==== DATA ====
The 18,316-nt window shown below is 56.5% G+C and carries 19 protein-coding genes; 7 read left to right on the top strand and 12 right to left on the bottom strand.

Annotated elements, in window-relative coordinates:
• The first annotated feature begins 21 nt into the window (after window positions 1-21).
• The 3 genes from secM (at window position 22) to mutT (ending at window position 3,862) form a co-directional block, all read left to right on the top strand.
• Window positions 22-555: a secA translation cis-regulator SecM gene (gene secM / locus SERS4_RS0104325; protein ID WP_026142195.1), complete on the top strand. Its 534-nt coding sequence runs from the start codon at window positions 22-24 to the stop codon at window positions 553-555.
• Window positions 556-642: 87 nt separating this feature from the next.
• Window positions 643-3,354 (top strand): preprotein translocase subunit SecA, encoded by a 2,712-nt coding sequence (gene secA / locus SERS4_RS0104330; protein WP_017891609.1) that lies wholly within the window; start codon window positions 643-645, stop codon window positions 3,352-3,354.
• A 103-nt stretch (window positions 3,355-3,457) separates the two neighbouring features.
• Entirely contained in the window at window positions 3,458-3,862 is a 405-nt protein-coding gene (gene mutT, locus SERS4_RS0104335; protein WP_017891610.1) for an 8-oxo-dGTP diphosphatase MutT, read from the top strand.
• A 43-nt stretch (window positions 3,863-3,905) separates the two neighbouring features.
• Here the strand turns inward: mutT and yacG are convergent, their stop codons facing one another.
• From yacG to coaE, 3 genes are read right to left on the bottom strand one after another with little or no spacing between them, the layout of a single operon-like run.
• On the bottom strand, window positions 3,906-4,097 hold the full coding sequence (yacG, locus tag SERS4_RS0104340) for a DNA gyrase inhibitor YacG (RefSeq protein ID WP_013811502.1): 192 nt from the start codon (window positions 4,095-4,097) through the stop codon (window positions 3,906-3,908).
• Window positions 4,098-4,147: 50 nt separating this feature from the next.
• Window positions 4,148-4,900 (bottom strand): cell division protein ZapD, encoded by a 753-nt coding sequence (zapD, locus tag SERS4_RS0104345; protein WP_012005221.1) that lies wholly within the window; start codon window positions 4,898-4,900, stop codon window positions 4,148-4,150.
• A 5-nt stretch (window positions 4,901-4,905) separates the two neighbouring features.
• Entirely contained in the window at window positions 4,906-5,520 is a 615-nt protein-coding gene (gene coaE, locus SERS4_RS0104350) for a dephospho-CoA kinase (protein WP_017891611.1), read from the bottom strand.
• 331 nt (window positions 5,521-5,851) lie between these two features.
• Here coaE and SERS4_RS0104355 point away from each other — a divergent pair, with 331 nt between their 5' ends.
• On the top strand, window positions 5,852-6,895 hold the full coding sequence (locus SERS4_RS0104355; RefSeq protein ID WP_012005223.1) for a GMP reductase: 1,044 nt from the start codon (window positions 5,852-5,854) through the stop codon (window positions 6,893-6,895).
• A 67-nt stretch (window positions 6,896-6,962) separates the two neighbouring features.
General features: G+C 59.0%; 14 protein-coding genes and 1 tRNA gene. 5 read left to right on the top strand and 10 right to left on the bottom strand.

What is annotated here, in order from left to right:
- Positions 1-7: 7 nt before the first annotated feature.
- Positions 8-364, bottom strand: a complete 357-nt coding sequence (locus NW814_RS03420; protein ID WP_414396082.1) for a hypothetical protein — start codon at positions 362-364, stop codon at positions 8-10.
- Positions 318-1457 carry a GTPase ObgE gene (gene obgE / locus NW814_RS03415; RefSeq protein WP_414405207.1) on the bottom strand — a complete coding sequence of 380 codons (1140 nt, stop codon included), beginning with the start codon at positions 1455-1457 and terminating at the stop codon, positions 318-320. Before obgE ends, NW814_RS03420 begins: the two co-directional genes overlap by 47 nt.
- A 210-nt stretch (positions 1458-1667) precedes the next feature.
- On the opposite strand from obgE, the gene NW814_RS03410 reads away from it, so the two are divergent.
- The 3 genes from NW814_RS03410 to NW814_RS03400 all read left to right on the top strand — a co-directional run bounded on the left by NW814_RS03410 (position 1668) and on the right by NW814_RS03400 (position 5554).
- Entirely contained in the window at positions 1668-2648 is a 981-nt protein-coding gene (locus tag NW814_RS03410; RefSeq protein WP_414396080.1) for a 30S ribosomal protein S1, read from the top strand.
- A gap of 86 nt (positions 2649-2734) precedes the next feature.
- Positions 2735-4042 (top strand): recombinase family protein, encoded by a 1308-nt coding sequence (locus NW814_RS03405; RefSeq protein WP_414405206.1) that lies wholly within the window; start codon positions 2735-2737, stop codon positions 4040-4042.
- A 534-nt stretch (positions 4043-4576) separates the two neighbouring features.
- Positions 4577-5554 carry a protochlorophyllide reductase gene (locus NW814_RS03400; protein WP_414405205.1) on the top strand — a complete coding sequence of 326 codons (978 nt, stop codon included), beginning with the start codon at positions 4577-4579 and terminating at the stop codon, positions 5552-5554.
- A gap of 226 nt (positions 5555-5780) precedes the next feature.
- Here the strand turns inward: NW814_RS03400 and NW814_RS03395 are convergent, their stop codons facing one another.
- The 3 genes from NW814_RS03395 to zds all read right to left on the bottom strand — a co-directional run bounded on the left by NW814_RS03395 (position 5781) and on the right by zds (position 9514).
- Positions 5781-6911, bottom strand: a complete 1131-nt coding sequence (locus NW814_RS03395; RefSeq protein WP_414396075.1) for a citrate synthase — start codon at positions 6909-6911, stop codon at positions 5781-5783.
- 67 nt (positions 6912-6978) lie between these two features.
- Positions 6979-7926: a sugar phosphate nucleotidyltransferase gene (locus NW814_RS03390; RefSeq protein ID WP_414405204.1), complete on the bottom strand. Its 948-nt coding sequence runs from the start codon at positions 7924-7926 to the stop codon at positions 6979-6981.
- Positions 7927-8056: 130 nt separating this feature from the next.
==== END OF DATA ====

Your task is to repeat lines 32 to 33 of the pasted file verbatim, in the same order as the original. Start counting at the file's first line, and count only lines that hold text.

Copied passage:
- Positions 2735-4042 (top strand): recombinase family protein, encoded by a 1308-nt coding sequence (locus NW814_RS03405; RefSeq protein WP_414405206.1) that lies wholly within the window; start codon positions 2735-2737, stop codon positions 4040-4042.
- A 534-nt stretch (positions 4043-4576) separates the two neighbouring features.